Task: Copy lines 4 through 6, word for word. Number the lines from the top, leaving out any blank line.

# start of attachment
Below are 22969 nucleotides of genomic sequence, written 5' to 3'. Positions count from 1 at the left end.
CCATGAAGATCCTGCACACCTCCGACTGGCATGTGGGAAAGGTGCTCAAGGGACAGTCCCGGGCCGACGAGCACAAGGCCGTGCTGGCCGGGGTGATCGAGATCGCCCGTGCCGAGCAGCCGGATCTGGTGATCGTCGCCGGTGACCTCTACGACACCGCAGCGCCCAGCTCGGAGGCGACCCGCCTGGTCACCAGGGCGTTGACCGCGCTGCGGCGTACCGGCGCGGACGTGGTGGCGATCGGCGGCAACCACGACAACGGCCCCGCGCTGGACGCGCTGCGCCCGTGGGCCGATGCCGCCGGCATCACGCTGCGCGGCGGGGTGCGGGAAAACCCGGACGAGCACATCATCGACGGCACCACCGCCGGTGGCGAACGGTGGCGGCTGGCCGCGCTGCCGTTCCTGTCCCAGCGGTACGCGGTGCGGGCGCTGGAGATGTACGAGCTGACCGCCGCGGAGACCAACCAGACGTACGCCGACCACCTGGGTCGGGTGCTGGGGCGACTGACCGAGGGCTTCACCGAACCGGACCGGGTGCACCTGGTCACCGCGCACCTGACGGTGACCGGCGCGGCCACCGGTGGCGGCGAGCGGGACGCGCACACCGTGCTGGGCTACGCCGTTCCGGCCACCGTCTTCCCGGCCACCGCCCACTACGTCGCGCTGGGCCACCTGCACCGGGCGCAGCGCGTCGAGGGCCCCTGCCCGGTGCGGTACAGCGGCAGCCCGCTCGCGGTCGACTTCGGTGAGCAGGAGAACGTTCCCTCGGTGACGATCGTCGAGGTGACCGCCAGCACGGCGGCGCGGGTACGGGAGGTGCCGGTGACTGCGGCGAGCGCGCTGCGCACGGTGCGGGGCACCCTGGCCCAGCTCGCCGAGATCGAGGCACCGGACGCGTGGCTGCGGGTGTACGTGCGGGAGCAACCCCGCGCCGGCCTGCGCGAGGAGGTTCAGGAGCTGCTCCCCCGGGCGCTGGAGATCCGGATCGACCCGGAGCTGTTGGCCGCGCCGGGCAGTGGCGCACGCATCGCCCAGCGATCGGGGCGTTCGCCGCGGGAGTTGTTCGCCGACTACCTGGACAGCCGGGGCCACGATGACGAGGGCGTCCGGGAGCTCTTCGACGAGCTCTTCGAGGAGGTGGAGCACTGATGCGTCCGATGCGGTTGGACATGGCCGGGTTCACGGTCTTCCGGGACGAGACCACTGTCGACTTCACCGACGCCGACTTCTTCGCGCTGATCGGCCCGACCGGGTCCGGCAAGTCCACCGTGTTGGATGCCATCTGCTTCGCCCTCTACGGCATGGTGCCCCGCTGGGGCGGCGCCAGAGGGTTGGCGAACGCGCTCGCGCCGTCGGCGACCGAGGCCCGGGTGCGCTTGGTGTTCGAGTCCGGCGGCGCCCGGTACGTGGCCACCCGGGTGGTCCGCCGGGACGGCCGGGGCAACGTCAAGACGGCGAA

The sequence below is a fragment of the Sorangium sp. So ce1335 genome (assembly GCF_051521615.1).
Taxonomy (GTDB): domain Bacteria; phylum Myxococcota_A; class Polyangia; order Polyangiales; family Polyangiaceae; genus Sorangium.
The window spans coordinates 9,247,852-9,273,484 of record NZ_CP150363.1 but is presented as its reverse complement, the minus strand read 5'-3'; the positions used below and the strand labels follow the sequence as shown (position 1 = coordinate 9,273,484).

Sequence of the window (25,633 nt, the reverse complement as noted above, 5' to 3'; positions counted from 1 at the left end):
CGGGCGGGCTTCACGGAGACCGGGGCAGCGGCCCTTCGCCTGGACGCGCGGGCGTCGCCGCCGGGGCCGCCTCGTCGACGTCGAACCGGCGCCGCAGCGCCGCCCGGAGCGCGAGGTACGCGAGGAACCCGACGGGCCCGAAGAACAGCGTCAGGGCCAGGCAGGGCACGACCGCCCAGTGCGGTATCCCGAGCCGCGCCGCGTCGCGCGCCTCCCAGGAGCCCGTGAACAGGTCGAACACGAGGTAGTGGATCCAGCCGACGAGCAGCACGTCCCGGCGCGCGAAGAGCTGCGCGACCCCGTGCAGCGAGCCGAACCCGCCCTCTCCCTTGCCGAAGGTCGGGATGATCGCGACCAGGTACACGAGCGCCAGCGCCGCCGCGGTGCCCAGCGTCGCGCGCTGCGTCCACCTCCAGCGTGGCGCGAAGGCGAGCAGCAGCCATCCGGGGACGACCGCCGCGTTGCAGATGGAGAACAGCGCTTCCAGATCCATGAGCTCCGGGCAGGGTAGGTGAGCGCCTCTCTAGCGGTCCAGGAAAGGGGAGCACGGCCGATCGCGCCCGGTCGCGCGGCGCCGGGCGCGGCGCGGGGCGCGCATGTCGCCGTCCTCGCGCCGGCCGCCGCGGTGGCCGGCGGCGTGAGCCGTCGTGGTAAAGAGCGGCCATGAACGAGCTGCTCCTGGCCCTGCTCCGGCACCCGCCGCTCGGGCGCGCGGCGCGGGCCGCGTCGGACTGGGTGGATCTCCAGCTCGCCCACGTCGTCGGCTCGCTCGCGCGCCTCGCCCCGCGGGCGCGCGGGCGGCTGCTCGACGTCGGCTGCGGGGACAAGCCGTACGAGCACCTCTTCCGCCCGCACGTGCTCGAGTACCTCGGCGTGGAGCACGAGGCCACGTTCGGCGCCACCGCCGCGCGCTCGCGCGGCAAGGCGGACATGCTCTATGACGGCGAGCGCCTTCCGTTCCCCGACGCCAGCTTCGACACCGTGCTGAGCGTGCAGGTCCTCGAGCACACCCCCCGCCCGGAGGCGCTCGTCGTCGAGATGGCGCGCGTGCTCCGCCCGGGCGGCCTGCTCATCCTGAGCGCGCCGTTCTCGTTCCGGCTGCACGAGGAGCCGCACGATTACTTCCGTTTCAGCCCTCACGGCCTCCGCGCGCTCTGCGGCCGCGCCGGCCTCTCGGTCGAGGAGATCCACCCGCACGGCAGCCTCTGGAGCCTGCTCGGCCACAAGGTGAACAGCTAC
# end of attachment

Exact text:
Taxonomy (GTDB): domain Bacteria; phylum Myxococcota_A; class Polyangia; order Polyangiales; family Polyangiaceae; genus Sorangium.
The window spans coordinates 9,247,852-9,273,484 of record NZ_CP150363.1 but is presented as its reverse complement, the minus strand read 5'-3'; the positions used below and the strand labels follow the sequence as shown (position 1 = coordinate 9,273,484).

Sequence of the window (25,633 nt, the reverse complement as noted above, 5' to 3'; positions counted from 1 at the left end):